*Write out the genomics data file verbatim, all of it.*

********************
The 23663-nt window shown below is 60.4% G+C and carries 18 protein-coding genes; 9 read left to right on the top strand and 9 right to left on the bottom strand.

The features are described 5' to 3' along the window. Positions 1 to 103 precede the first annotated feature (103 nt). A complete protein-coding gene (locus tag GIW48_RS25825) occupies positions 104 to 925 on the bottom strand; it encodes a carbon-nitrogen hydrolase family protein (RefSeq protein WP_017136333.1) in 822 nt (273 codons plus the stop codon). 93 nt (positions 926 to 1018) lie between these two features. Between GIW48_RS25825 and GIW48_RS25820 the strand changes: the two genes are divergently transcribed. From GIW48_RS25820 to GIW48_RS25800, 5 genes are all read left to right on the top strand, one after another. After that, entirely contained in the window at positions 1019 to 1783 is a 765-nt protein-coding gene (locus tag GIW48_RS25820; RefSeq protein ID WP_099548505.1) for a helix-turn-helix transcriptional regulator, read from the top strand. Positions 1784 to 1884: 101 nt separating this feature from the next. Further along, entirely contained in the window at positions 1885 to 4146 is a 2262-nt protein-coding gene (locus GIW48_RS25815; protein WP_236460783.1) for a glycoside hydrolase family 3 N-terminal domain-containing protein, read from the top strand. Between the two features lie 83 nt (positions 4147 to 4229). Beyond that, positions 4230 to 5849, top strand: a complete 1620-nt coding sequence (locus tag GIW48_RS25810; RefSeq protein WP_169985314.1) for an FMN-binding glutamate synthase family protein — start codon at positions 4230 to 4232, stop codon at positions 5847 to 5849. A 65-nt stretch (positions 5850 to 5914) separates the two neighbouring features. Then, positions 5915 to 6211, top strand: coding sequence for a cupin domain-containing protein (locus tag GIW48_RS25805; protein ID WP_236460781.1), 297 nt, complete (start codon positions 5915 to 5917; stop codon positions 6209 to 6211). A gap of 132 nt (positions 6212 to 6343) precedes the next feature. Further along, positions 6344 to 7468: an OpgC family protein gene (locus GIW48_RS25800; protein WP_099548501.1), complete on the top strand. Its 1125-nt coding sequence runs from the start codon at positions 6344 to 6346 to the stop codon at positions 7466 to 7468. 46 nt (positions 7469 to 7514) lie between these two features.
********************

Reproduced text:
The 23663-nt window shown below is 60.4% G+C and carries 18 protein-coding genes; 9 read left to right on the top strand and 9 right to left on the bottom strand.

The features are described 5' to 3' along the window. Positions 1 to 103 precede the first annotated feature (103 nt). A complete protein-coding gene (locus tag GIW48_RS25825) occupies positions 104 to 925 on the bottom strand; it encodes a carbon-nitrogen hydrolase family protein (RefSeq protein WP_017136333.1) in 822 nt (273 codons plus the stop codon). 93 nt (positions 926 to 1018) lie between these two features. Between GIW48_RS25825 and GIW48_RS25820 the strand changes: the two genes are divergently transcribed. From GIW48_RS25820 to GIW48_RS25800, 5 genes are all read left to right on the top strand, one after another. After that, entirely contained in the window at positions 1019 to 1783 is a 765-nt protein-coding gene (locus tag GIW48_RS25820; RefSeq protein ID WP_099548505.1) for a helix-turn-helix transcriptional regulator, read from the top strand. Positions 1784 to 1884: 101 nt separating this feature from the next. Further along, entirely contained in the window at positions 1885 to 4146 is a 2262-nt protein-coding gene (locus GIW48_RS25815; protein WP_236460783.1) for a glycoside hydrolase family 3 N-terminal domain-containing protein, read from the top strand. Between the two features lie 83 nt (positions 4147 to 4229). Beyond that, positions 4230 to 5849, top strand: a complete 1620-nt coding sequence (locus tag GIW48_RS25810; RefSeq protein WP_169985314.1) for an FMN-binding glutamate synthase family protein — start codon at positions 4230 to 4232, stop codon at positions 5847 to 5849. A 65-nt stretch (positions 5850 to 5914) separates the two neighbouring features. Then, positions 5915 to 6211, top strand: coding sequence for a cupin domain-containing protein (locus tag GIW48_RS25805; protein ID WP_236460781.1), 297 nt, complete (start codon positions 5915 to 5917; stop codon positions 6209 to 6211). A gap of 132 nt (positions 6212 to 6343) precedes the next feature. Further along, positions 6344 to 7468: an OpgC family protein gene (locus GIW48_RS25800; protein WP_099548501.1), complete on the top strand. Its 1125-nt coding sequence runs from the start codon at positions 6344 to 6346 to the stop codon at positions 7466 to 7468. 46 nt (positions 7469 to 7514) lie between these two features.